The importance of recording queer history
A memorial for the 2016 Orlando nightclub shooting covers the exterior of the Stonewall Inn, New York
In the wake of incidents such as the Orlando nightclub shooting in June 2016, it is evident that the LGBTQ community’s global presence is still far from safe. Hate crimes, however, are only one aspect of queer history: behind their horror stands a legacy of activism and pride in the variety of sexual orientation and gender identity in existence. Travelling through North America in August 2016, I set out to explore the different ways that the history of the community has been recorded, and examine how each can contribute to building on the work of our predecessors.
An obvious reason why documentation is important is to reinforce an understanding of the diversity of human experience. One example is the Stonewall Inn in New York City; in June 2016 it was made a national monument, and is the first national monument in America to be dedicated to LGBTQ rights and history. It commemorates the site of the Stonewall riots of 1969, considered by many to be the birthplace of the modern LGBTQ rights movement in the United States, and serves as a reminder that the liberation movement is a part of the national history. Apart from its historic meaning, it also demonstrates geographic significance, symbolising the fact that queer people visibly exist in society.
Cataloguing queer history outlines the distance covered in the fight for human rights. An instance of this is San Francisco’s GLBT History Museum, which has exhibitions covering local youth activist groups from the 1970s to the assassination of Harvey Milk. Other topics presented, such as the evolution of local ‘gaybourhoods’, reminded viewers of the dangers of gentrification in large cities that used to boast sizeable social hubs for the LGBTQ community. This discussion prompted thought as to the design attributes of new, 21st century queer spaces, where increasingly values such as inclusivity and accessibility are being prioritised.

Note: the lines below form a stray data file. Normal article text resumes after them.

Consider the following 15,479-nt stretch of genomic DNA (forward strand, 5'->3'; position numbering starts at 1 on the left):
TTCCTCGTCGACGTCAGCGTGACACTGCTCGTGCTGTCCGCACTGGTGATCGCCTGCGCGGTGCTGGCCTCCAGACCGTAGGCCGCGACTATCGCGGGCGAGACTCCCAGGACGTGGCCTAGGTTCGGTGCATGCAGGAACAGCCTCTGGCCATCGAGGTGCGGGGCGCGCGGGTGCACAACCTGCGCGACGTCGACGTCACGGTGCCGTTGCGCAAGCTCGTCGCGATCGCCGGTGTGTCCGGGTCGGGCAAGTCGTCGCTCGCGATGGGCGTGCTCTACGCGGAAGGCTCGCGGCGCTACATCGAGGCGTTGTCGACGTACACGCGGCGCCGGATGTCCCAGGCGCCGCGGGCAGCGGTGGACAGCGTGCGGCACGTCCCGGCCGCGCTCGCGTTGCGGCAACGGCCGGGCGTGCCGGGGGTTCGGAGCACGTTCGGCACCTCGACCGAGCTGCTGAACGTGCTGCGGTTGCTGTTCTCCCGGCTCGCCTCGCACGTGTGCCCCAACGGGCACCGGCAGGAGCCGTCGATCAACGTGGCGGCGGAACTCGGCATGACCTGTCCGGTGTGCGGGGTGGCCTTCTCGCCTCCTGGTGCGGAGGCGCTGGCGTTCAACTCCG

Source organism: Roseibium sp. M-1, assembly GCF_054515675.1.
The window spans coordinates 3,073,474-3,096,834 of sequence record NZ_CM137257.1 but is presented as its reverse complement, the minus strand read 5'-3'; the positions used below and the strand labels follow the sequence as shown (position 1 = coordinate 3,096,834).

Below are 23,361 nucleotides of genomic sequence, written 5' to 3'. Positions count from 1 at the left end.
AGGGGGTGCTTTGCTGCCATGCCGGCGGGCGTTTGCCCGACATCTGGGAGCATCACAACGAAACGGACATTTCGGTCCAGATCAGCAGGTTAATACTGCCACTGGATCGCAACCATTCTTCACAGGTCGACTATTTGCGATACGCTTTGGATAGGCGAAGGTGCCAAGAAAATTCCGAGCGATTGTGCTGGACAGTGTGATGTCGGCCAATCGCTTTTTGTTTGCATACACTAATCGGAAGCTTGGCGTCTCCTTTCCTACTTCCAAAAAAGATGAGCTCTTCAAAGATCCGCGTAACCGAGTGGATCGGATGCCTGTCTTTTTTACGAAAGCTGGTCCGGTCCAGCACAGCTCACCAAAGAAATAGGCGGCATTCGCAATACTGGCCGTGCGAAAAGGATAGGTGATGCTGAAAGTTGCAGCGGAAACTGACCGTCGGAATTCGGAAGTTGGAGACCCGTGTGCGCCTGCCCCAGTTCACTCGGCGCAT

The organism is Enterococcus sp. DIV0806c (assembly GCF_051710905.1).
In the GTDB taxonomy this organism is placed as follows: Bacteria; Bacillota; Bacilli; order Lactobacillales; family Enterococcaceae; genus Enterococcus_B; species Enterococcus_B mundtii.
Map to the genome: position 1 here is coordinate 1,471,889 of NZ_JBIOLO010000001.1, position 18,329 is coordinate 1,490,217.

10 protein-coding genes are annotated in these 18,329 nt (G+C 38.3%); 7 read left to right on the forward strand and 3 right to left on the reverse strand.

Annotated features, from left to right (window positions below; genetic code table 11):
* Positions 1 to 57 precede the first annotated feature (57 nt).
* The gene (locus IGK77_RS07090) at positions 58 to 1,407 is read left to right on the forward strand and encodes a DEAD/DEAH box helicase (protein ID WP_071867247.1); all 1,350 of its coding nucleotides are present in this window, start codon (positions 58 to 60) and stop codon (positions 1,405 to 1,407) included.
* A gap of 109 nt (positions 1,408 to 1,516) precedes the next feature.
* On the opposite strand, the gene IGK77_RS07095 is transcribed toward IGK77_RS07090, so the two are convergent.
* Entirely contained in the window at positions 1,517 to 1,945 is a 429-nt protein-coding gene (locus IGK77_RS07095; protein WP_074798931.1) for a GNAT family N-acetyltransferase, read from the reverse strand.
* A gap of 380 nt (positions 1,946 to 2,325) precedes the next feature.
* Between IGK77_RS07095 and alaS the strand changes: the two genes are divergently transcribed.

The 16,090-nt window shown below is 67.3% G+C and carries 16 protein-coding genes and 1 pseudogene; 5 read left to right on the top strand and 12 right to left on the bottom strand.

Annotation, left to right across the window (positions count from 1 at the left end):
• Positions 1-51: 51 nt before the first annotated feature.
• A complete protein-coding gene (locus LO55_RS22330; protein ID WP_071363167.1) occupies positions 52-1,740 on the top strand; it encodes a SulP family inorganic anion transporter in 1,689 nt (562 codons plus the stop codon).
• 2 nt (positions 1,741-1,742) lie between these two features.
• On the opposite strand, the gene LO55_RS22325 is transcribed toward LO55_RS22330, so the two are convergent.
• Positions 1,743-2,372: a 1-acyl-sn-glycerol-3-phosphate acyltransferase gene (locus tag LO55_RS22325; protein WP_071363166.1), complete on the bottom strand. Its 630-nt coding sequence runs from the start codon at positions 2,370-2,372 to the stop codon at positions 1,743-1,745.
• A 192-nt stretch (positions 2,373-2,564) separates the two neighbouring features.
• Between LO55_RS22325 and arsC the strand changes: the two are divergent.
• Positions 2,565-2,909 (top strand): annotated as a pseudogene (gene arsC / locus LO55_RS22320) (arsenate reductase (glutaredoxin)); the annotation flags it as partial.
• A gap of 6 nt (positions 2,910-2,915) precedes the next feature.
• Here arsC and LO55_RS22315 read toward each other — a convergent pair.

The act of recording also signifies the need to establish a place in the historical canon, and promotes scholarship. Established collections such as the ONE National Gay and Lesbian Archives in Los Angeles hold tens of thousands of materials from books and periodicals to films, artwork, and newspaper clippings. Its vast range allows it to curate public exhibitions regularly, encouraging the use of the archives for education and research. Canada’s University of Victoria opened their Transgender Archives in 2011 which, aside from being the largest globally, is now also home to the first endowed academic chair of transgender studies in the world.
Crucial to these methods of recognising and celebrating queer history is their accessibility. Having free or public displays are essential to allowing all people – not just those with means – to learn and share this history. Additionally, independent research is often seen as an announcement of sexual or gender identity, which may be unwarranted or even dangerously overt. Installations such as Chicago’s Legacy Walk provide public monuments which serve to educate and memorialise important figures from LGBTQ history, including those such as the Two Spirit people, to recognise Indigenous members of the community whose stories have been neglected from the more mainstream history of the movement. These initiatives help to normalise the idea that queer history is relevant to everyone.
Photo credit: Rhododendrites
The North America Travel Scholarship is supported through Exeter College’s Annual Fund, thanks to the generosity of donors.